Viral infections are the main cause of gastroenteritis in infants and children and at least half of the cases result from consuming infected food or unsafe water: by the age of five nearly every child will have experienced at least one episode of rotavirus gastroenteritis. Worldwide, inadequate treatment of gastroenteritis kills an estimated five to eight million people per year, especially in developing countries.

A group of pediatricians from the Faculty of medicine at the University of Natal in South Africa undertook a study using honey in an oral rehydration solution in infants and children with gastroenteritis at the R. K. Khan hospital in Durban. One hundred and sixty infants and children aged eight days to eleven years took part in the study. The children were divided into two groups: one group (eighty-nine patients) received routine management for diarrhea, which included oral fluids alone and/or intravenous fluids containing glucose and electrolytes. The second group
(eighty patients) was given a drink containing 50 ml of honey per liter, with the electrolyte content equal to the drink given to group one.

The results, which were reported in the British Medical Journal, showed that honey shortens the duration of diarrhea in patients with bacterial gastroenteritis caused by organisms like Salmonella, Shigella, and E. coli. The researchers also found that honey does not prolong the duration of nonbacterial diarrhea. Pointing out that honey was safe, nonallergenic, and readily available in most communities, they concluded that honey “may safely be used as a substitute for glucose in an oral rehydration solution containing electrolytes.”

Dyspepsia and Stomach Ulcers

Honey has long been a traditional folk remedy to treat dyspepsia, a common health complaint that involves chronic or recurrent pain or discomfort centered in the upper abdomen.

The finding that Helicobacter pylori is probably the cause of many cases of dyspepsia has raised the possibility that the therapeutic action of honey may be due to its antibacterial properties. Consequently, a team of researchers from the Department of Biological Sciences at the University of Waikato in hamilton, New Zealand, tested the sensitivity of Helicobacter pylori to honey using isolates from biopsies of gastric ulcers.

It was found that all five isolates tested were killed by a 20 percent (v/v) solution of manuka honey in an agar well-diffusion assay. However, none showed sensitivity to a 40 percent solution of a honey in which the antibacterial activity was due primarily to its content of hydrogen peroxide.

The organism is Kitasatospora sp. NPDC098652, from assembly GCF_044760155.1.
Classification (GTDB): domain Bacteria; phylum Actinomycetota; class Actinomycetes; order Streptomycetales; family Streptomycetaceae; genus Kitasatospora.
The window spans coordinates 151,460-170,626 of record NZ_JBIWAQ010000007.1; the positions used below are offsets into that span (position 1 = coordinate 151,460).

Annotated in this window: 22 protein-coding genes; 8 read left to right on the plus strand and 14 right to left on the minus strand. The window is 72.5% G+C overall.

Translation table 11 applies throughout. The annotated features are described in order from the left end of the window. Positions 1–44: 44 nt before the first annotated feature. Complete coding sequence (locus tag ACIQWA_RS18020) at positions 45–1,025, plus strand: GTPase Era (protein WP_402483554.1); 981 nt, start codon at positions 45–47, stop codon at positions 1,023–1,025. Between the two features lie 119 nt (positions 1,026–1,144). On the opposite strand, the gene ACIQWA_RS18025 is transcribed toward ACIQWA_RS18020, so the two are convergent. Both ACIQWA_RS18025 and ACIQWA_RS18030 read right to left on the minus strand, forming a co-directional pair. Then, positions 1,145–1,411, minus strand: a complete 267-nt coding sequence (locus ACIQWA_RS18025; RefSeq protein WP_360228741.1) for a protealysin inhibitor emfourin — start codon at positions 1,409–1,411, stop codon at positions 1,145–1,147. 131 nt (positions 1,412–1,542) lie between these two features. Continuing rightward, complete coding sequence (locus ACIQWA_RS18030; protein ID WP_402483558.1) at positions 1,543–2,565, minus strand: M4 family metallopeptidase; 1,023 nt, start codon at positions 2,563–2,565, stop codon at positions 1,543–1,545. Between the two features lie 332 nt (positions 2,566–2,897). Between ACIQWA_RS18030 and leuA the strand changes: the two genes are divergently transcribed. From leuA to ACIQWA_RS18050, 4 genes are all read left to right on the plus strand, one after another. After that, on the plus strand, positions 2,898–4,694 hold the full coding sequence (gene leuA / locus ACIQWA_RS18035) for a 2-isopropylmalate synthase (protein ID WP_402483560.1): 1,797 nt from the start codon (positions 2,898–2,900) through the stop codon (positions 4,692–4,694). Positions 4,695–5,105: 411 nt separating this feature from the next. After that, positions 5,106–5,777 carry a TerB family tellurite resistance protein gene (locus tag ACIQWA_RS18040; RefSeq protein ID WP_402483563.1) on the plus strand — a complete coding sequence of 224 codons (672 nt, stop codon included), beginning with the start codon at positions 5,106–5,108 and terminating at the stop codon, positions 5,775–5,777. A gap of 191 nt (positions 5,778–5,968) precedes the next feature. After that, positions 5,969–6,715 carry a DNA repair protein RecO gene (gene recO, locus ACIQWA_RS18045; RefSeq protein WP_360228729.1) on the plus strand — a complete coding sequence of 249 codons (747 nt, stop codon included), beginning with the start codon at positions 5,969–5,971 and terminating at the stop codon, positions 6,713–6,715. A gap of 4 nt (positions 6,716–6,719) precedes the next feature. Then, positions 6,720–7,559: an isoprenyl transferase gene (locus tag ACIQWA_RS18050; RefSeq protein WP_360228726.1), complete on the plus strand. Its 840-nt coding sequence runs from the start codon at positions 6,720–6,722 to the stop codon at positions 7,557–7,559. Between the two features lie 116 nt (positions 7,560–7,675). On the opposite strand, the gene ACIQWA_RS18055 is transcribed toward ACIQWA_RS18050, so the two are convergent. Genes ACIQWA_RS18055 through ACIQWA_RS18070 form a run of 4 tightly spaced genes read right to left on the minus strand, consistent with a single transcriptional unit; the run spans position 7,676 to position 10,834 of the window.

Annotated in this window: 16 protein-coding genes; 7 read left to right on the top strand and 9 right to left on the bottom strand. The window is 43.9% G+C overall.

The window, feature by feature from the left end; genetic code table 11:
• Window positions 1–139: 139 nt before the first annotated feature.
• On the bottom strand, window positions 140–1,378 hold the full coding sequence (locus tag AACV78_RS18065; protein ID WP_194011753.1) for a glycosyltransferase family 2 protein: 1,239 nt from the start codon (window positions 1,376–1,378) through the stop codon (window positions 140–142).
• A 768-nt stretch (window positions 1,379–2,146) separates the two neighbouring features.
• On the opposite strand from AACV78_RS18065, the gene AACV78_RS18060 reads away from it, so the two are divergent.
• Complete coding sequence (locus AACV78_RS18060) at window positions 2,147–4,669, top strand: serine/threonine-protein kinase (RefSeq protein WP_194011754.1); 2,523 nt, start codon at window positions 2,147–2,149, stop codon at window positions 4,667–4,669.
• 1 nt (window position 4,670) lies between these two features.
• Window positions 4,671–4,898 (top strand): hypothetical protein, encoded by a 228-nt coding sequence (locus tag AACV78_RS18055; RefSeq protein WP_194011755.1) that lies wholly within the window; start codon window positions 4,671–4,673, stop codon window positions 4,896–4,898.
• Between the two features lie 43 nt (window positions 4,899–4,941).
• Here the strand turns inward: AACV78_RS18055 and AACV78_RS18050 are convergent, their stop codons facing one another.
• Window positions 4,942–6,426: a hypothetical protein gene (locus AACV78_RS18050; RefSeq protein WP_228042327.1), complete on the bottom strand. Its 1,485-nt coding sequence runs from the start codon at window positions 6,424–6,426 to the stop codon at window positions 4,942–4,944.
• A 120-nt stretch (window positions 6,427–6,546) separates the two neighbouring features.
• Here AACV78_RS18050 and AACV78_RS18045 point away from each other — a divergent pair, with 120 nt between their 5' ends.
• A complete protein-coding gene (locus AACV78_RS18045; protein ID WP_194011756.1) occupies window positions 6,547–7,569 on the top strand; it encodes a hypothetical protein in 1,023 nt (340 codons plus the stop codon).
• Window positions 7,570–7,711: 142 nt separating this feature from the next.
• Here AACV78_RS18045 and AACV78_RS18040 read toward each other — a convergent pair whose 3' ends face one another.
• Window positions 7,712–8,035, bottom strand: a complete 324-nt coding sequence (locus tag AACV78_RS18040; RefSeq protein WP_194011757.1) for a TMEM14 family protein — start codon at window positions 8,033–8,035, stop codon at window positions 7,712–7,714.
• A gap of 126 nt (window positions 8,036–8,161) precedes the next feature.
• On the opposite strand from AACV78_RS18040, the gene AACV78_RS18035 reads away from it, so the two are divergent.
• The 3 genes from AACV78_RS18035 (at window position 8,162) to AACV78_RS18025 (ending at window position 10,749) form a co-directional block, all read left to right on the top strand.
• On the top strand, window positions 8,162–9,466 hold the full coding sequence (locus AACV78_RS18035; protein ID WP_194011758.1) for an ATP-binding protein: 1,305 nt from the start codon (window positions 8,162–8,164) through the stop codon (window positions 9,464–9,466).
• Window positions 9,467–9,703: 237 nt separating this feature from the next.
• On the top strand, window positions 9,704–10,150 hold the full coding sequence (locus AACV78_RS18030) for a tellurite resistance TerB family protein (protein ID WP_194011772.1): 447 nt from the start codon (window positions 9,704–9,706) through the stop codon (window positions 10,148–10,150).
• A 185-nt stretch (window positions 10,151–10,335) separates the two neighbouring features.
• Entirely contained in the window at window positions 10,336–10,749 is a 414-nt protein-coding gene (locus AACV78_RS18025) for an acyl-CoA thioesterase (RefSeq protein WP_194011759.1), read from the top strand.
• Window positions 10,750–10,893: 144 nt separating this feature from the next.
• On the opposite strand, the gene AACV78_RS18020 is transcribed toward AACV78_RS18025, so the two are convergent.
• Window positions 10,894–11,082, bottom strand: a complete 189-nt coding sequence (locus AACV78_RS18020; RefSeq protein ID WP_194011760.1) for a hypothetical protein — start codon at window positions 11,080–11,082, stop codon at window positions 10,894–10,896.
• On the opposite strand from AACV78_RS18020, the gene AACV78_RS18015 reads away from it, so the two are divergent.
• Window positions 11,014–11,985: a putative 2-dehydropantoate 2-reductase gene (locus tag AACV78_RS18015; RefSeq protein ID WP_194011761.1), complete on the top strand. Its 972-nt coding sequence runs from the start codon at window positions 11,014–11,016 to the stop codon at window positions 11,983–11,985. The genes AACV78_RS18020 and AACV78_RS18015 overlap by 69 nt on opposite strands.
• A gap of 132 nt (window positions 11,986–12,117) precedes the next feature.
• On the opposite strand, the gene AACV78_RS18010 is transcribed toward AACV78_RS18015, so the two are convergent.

Assessment of the MIC by inclusion of manuka honey in the agar showed that all seven isolates of Helicobacter tested had visible growth over the incubation period of seventy-two hours prevented completely by the presence of 5 percent of manuka honey.

A study undertaken twelve years later by researchers at the Department of Microbiology and Immunology, College of Medicine and Health Sciences at Sultan Qaboos University, sought to assess the antibacterial potential of eight types of honey sold in the city of Muscat (the capital and largest city of Oman) on isolates of Helicobacter pylori. they also wanted to find if there was a synergistic effect between honey and two traditional therapies—clarithromycin and amoxicillin—for H. pylori gastritis and duodenal ulcer.

The researchers found that all honey samples inhibited growth of H. pylori at no dilution, but there are different zones of inhibition at 1:2 to 1:8 dilutions. Overall, Black Forest honey was found to have the highest antibacterial activity, followed by Langnese brand honey, a premium German honey often available at gourmet food stores. They observed neither synergy nor antagonism between honey and clarithromycin or honey and amoxicillin using H. pylori as a test organism.


New York–and Dubai-based physician Noori Al-Waili and his colleagues undertook a prospective pilot study to evaluate the therapeutic effect of topical application of a mixture of honey, olive oil, and beeswax on patients with anal fissure or hemorrhoids.

They selected fifteen patients—thirteen males and two females—with a median age of forty-five years (with a range of twenty-eight to seventy), who were diagnosed with either anal fissure (five patients) or first- to third-degree hemorrhoids (four with first degree, four with second degree, and two with third degree). They were treated with a twelve-hour application of a natural mixture containing honey, olive oil, and beeswax in ratio of 1:1:1(v/v/v).

Bleeding, itching, edema, and erythema were measured using the following scoring method: 0 = none, 1 = mild, 2 = moderate, 3 = severe, and 4 = very severe. The pain score was checked using a visual analog scale with a minimum of 0 and a maximum of 10.

Efficacy of treatment was assessed by comparing the symptoms’ score before and after treatment at weekly intervals for a maximum of four weeks. The patients were observed for evidence of adverse effects such as the appearance of new signs and symptoms, or worsening of the existing symptoms.

Dr. Al-Waili and his team found that the honey mixture significantly reduced bleeding and relieved itching in patients with hemorrhoids. Patients with anal fissure showed significant reduction in pain, bleeding, and itching after the treatment. No side effects were reported. They concluded: “A mixture of honey, olive oil, and beeswax is safe and clinically effective in the treatment of hemorrhoids and anal fissure, which paves the way for further randomized double-blind studies.”